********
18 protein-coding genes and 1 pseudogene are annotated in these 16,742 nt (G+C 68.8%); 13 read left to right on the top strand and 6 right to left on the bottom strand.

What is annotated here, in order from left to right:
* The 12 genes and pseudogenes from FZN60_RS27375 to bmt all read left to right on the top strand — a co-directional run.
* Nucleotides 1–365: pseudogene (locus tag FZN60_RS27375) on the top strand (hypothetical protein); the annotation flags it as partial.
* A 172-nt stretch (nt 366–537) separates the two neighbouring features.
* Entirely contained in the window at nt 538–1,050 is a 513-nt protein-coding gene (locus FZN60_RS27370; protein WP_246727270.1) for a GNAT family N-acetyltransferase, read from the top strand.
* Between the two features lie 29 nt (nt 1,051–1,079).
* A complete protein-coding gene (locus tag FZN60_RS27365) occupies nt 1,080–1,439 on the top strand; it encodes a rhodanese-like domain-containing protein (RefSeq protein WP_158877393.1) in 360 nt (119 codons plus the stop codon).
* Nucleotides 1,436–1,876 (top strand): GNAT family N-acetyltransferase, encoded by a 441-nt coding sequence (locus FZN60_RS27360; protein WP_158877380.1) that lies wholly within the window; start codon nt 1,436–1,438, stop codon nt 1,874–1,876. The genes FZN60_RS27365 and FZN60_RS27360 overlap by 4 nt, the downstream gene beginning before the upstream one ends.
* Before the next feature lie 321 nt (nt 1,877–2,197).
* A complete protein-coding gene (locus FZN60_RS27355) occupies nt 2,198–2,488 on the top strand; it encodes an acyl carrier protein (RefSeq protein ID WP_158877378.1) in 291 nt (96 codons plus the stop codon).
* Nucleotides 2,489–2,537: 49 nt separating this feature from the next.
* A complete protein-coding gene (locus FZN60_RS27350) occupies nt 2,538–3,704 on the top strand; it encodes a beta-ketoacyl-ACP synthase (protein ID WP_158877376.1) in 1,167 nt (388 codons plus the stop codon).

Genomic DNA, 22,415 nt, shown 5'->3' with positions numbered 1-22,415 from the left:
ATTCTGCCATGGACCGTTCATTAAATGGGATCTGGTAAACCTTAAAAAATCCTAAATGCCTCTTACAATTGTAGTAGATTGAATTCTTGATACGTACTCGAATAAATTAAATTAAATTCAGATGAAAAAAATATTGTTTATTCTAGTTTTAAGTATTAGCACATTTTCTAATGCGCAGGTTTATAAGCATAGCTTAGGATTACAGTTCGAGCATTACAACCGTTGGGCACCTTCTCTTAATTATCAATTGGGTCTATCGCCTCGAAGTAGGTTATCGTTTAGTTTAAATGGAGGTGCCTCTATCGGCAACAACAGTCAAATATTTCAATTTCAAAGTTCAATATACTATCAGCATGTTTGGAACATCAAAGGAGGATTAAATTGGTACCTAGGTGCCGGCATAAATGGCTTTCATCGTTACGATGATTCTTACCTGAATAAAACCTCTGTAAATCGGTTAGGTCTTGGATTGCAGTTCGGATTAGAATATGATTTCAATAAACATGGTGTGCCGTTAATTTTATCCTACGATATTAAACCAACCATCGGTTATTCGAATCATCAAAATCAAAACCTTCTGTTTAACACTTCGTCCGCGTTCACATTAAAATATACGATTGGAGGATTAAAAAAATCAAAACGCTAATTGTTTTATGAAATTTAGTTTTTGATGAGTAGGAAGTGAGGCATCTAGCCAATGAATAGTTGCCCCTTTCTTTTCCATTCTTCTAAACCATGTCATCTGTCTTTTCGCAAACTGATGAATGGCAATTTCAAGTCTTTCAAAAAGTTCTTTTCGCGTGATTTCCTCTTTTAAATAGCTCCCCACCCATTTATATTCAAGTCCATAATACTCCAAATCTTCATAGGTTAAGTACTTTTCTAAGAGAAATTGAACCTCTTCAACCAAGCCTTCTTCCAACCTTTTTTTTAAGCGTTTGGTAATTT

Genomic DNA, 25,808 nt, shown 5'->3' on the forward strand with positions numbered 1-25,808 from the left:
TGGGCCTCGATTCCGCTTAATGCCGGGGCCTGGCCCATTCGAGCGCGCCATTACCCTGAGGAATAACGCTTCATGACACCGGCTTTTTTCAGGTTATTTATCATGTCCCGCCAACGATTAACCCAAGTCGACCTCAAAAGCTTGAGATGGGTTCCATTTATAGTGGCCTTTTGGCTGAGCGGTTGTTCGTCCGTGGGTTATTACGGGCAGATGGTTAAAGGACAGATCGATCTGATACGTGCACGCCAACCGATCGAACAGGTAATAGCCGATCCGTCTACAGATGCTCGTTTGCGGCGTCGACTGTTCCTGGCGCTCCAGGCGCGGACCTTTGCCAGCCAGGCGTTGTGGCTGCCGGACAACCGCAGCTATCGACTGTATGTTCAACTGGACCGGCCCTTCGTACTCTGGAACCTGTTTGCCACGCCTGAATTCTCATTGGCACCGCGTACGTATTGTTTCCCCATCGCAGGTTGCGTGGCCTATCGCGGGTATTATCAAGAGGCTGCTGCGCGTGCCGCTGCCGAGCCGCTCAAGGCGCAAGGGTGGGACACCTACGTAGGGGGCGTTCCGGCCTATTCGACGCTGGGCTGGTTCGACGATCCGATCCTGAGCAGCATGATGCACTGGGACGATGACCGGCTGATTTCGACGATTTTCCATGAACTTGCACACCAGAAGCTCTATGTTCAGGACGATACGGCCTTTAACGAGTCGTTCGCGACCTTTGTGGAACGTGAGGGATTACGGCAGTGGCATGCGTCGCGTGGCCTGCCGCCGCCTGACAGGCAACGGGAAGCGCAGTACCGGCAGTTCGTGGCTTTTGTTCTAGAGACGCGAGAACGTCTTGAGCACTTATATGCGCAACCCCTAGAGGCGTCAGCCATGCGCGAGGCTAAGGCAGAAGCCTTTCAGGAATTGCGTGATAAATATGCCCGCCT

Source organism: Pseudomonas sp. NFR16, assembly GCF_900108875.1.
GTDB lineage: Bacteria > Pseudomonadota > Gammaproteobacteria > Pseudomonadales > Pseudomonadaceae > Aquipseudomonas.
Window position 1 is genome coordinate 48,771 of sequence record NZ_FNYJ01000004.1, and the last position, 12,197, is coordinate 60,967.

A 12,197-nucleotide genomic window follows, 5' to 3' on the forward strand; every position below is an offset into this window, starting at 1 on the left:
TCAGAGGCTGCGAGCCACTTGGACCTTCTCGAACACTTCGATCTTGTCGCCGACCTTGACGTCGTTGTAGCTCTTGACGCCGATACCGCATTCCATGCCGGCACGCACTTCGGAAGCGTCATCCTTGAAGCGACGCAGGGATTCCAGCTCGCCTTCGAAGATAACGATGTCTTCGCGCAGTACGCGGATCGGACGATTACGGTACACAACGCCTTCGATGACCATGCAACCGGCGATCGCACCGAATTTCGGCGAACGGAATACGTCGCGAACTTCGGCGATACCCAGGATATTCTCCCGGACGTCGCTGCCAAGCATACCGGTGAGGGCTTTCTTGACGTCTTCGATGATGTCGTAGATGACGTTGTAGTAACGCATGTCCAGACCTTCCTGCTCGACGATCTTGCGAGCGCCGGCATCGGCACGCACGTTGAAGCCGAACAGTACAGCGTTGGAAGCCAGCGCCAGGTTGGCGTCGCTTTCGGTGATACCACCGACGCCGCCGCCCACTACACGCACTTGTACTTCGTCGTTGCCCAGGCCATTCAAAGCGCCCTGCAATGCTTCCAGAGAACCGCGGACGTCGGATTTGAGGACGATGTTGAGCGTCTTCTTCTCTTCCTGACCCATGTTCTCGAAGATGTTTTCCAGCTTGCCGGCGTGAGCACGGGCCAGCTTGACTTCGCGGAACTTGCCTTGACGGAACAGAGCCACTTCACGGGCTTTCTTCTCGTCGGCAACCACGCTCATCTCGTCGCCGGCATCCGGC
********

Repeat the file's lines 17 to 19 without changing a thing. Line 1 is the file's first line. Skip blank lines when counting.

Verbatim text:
TGGGCCTCGATTCCGCTTAATGCCGGGGCCTGGCCCATTCGAGCGCGCCATTACCCTGAGGAATAACGCTTCATGACACCGGCTTTTTTCAGGTTATTTATCATGTCCCGCCAACGATTAACCCAAGTCGACCTCAAAAGCTTGAGATGGGTTCCATTTATAGTGGCCTTTTGGCTGAGCGGTTGTTCGTCCGTGGGTTATTACGGGCAGATGGTTAAAGGACAGATCGATCTGATACGTGCACGCCAACCGATCGAACAGGTAATAGCCGATCCGTCTACAGATGCTCGTTTGCGGCGTCGACTGTTCCTGGCGCTCCAGGCGCGGACCTTTGCCAGCCAGGCGTTGTGGCTGCCGGACAACCGCAGCTATCGACTGTATGTTCAACTGGACCGGCCCTTCGTACTCTGGAACCTGTTTGCCACGCCTGAATTCTCATTGGCACCGCGTACGTATTGTTTCCCCATCGCAGGTTGCGTGGCCTATCGCGGGTATTATCAAGAGGCTGCTGCGCGTGCCGCTGCCGAGCCGCTCAAGGCGCAAGGGTGGGACACCTACGTAGGGGGCGTTCCGGCCTATTCGACGCTGGGCTGGTTCGACGATCCGATCCTGAGCAGCATGATGCACTGGGACGATGACCGGCTGATTTCGACGATTTTCCATGAACTTGCACACCAGAAGCTCTATGTTCAGGACGATACGGCCTTTAACGAGTCGTTCGCGACCTTTGTGGAACGTGAGGGATTACGGCAGTGGCATGCGTCGCGTGGCCTGCCGCCGCCTGACAGGCAACGGGAAGCGCAGTACCGGCAGTTCGTGGCTTTTGTTCTAGAGACGCGAGAACGTCTTGAGCACTTATATGCGCAACCCCTAGAGGCGTCAGCCATGCGCGAGGCTAAGGCAGAAGCCTTTCAGGAATTGCGTGATAAATATGCCCGCCT

Source organism: Pseudomonas sp. NFR16, assembly GCF_900108875.1.
GTDB lineage: Bacteria > Pseudomonadota > Gammaproteobacteria > Pseudomonadales > Pseudomonadaceae > Aquipseudomonas.